Last Update: Tuesday, April 25, 2006. 5:06pm (AEST)
Anzac Day remembered across the globe
Australia's Governor-General Michael Jeffery has paid tribute to the Anzacs, saying they forged Australia's sense of national identity.
The Governor-General was one of thousands who made the journey to Anzac Cove in Turkey for today's service.
Australians, New Zealanders and Turkish people crowded Anzac Cove to mark today's 91st anniversary of the Gallipoli campaign.
In his address, General Jeffery recounted the major events of the campaign that eventually claimed 26,000 casualties.
"We are summoned to recall the battle sacrifices of Australian farmers and tally clerks, teachers and labourers and to commemorate outstanding courage and strength of character in the face of sustained adversity," he said.
General Jeffery says the Anzacs may have lost the campaign but they created an enduring sense of identity for Australia.
"[The campaign] won for us an enduring sense of national identity based on those iconic traits of mateship, courage, compassion and nous," he said.
Australia's Anzac Day
Back in Australia, thousands of people across the country commemorated the day by attending services and marches.
Despite cyclone Monica forcing the cancellation of Darwin's ceremony, there was a gathering at the cenotaph this morning.
Around 30 people gathered in Darwin at dawn as the RSL laid a wreath and the ode was read.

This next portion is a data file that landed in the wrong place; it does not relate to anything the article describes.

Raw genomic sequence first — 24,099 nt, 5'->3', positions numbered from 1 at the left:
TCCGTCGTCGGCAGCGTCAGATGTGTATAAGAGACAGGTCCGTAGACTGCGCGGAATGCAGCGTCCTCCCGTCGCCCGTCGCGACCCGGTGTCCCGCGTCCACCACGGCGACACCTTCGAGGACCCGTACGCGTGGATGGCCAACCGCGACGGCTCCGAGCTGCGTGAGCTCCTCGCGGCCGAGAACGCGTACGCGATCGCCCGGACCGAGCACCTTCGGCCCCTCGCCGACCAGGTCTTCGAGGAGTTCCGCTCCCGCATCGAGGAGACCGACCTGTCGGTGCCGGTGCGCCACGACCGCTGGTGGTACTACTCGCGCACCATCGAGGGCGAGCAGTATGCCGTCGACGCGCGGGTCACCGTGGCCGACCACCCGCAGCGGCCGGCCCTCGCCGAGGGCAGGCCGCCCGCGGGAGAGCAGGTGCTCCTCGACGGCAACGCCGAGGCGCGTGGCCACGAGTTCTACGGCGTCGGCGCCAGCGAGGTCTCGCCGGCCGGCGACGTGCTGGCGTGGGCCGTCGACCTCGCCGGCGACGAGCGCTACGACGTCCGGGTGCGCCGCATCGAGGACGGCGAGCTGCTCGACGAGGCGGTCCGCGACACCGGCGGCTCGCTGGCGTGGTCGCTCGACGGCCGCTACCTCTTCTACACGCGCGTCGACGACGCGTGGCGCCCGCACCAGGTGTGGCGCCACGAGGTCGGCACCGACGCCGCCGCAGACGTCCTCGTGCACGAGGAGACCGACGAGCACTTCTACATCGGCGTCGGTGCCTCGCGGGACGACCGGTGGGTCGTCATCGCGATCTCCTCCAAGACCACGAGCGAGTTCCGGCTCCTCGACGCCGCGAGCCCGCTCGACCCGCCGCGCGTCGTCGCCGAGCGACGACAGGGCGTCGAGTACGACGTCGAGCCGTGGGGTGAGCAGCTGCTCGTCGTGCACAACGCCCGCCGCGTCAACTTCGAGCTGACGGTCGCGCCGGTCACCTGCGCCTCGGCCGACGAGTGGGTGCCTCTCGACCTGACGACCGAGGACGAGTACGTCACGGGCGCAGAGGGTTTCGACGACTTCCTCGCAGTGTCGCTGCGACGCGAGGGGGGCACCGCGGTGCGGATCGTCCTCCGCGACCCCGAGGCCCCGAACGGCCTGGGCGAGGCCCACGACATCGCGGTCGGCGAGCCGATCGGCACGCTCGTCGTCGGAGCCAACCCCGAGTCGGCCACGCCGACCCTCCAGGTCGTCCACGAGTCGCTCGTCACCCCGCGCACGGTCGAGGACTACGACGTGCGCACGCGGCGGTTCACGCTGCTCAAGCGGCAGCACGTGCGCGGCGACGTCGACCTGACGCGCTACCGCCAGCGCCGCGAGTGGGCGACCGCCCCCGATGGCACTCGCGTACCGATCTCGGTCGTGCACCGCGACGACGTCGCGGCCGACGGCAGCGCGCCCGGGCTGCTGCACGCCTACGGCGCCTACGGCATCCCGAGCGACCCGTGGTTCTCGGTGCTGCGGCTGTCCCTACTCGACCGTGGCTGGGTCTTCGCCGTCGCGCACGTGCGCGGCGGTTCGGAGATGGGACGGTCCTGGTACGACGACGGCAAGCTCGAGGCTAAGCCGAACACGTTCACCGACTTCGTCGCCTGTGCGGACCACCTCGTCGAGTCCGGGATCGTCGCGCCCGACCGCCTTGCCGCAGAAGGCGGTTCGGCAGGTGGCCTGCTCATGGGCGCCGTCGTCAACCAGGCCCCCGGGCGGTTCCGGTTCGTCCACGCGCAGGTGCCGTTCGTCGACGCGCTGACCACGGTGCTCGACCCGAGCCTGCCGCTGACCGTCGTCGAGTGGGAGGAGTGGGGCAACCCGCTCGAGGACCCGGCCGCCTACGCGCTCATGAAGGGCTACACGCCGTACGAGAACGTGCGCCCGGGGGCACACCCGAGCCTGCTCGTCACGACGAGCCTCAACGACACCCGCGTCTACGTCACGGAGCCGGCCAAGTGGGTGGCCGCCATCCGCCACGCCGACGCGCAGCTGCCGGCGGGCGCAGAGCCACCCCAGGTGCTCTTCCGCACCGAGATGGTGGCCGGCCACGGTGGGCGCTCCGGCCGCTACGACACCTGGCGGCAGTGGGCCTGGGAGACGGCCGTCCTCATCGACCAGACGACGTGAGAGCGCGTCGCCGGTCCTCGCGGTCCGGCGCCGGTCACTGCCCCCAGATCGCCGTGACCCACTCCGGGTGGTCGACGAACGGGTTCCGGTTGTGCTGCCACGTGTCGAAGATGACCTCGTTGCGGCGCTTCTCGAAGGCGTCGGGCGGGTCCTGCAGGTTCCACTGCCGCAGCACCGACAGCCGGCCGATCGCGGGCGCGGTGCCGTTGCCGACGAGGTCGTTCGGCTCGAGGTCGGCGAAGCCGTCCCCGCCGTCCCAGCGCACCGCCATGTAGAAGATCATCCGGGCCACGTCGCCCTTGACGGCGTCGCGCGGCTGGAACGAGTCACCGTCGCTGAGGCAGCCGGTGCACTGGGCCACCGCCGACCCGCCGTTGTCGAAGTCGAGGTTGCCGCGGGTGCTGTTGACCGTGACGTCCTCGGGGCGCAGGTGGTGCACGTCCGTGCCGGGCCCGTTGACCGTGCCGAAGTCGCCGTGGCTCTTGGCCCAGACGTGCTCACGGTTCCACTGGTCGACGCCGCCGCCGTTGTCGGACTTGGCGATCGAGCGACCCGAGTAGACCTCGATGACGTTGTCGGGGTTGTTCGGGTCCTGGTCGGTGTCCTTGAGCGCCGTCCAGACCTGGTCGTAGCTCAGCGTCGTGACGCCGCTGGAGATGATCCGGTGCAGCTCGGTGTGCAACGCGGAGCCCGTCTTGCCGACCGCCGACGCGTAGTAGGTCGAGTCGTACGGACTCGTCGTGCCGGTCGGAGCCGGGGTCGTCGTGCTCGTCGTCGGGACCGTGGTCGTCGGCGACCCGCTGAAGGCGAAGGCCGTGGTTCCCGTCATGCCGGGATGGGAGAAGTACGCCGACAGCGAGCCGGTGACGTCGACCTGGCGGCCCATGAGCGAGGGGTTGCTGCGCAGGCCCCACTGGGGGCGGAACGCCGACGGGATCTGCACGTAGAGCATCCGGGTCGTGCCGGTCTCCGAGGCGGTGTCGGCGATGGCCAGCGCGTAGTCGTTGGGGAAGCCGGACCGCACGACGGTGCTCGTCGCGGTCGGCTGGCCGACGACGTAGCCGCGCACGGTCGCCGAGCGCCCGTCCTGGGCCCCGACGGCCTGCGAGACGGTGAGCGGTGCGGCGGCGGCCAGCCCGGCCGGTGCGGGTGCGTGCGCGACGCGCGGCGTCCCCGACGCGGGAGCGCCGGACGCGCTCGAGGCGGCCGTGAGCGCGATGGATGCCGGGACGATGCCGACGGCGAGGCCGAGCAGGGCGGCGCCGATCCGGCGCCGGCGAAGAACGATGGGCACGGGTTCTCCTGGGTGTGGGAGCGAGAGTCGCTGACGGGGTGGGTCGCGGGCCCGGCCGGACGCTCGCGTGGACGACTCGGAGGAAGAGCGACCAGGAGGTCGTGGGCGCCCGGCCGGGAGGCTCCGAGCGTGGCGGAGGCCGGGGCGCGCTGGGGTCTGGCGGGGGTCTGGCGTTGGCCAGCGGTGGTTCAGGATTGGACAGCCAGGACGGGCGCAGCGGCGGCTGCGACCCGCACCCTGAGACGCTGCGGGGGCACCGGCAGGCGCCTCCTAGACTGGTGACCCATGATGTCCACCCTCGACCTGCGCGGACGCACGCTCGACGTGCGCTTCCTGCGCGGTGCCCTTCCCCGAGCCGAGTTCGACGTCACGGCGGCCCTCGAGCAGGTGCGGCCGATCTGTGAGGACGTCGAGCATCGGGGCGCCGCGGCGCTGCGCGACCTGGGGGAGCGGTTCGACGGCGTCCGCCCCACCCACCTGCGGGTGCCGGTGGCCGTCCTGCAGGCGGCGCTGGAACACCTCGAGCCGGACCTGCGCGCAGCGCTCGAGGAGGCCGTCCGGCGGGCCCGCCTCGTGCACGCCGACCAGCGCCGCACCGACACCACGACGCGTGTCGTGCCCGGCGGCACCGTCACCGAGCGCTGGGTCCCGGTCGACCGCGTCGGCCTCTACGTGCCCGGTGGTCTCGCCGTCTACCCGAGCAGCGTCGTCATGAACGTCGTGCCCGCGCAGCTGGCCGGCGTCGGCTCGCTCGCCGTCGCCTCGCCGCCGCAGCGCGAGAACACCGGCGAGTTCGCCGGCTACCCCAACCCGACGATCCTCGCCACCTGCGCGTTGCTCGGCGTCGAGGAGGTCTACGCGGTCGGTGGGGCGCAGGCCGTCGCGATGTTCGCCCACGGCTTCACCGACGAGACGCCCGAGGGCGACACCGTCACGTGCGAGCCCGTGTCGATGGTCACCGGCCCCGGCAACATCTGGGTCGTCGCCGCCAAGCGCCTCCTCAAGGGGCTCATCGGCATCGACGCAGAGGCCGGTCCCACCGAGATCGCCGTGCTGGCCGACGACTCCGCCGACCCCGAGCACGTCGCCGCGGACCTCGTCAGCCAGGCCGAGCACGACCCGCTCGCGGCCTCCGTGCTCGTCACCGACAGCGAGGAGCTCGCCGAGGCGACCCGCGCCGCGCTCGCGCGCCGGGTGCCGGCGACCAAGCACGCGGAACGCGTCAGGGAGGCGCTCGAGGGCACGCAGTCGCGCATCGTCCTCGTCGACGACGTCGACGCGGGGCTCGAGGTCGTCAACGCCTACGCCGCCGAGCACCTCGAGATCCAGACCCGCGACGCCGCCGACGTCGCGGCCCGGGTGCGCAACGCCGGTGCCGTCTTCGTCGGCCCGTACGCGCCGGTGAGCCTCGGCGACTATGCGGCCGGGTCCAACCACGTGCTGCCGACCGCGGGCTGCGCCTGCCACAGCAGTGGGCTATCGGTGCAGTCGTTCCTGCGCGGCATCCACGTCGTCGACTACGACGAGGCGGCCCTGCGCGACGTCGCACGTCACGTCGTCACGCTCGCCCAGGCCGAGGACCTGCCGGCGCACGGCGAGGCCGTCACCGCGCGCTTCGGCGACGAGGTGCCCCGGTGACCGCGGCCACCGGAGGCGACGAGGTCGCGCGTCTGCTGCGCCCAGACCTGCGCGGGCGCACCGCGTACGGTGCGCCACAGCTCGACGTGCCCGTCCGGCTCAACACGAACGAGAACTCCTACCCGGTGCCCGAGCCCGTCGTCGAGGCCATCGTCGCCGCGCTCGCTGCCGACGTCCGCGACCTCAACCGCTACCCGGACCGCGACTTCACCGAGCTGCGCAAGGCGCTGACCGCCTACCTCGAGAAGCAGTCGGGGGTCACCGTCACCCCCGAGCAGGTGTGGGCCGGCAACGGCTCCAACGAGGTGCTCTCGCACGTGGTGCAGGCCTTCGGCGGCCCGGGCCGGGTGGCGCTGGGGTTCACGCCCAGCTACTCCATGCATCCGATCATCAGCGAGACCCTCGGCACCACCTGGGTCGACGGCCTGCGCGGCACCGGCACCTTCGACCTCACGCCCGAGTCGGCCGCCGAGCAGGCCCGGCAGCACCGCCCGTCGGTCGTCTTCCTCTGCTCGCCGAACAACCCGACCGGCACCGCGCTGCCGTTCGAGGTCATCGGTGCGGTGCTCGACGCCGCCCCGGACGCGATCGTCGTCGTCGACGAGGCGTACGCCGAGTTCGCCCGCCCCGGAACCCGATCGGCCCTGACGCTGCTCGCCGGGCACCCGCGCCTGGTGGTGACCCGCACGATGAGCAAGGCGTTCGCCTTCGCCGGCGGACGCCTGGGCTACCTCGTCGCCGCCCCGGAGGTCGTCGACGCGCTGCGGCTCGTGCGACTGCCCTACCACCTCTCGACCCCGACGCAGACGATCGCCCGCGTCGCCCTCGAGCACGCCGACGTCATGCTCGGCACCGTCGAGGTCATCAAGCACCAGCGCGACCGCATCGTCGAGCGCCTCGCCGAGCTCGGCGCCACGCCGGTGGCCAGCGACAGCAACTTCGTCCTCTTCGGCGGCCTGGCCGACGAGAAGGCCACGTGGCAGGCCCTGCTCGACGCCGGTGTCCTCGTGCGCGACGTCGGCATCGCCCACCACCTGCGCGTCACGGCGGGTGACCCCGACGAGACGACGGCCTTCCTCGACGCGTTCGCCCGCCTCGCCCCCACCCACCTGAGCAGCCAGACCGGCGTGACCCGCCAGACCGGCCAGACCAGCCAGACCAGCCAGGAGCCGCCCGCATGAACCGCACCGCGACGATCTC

The family of Private Jacob Kovco, who was accidentally killed while serving in Iraq last week, laid flowers at the Anzac ceremony in Briagolong in eastern Victoria.
Aboriginal protesters in Melbourne's King's Domain held an Anzac Day ceremony for Indigenous soldiers.
In Adelaide, more than 3,000 people braved the early morning for the dawn service and the 75th anniversary of the unveiling of its war memorial.
A special tribute was made to Vietnam veterans in Hobart's ceremony to mark 40 years since the battle of Long Tan.
Perth's commemoration service had to be cancelled because of rain, but it did not effect the crowds who turned out for the dawn service and march.
Anzac Square in Brisbane was packed with thousands of people for the dawn service and crowds cheered on as veterans from World War II to Iraq marched along Adelaide Street.
Prime Minister John Howard laid a wreath at the Australian War Memorial in Canberra.
Federal Opposition Leader Kim Beazley attended a commemoration service in Sydney.
Meanwhile, about 200 Australians and New Zealanders have attended a ceremony in Thailand to honour the men who died while building the "Death Railway" during World War II.
The service was at Hellfire Pass, part of the railway which was built by more than 100,000 Prisoners of War and forced labourers.
The service included prayers, hymns and a speech by Australia's ambassador to Thailand, Bill Paterson.
A wreath-laying ceremony followed the speech as a small group of World War II veterans looked on.
A small service was then held at a nearby cemetery to honour the war dead buried there.
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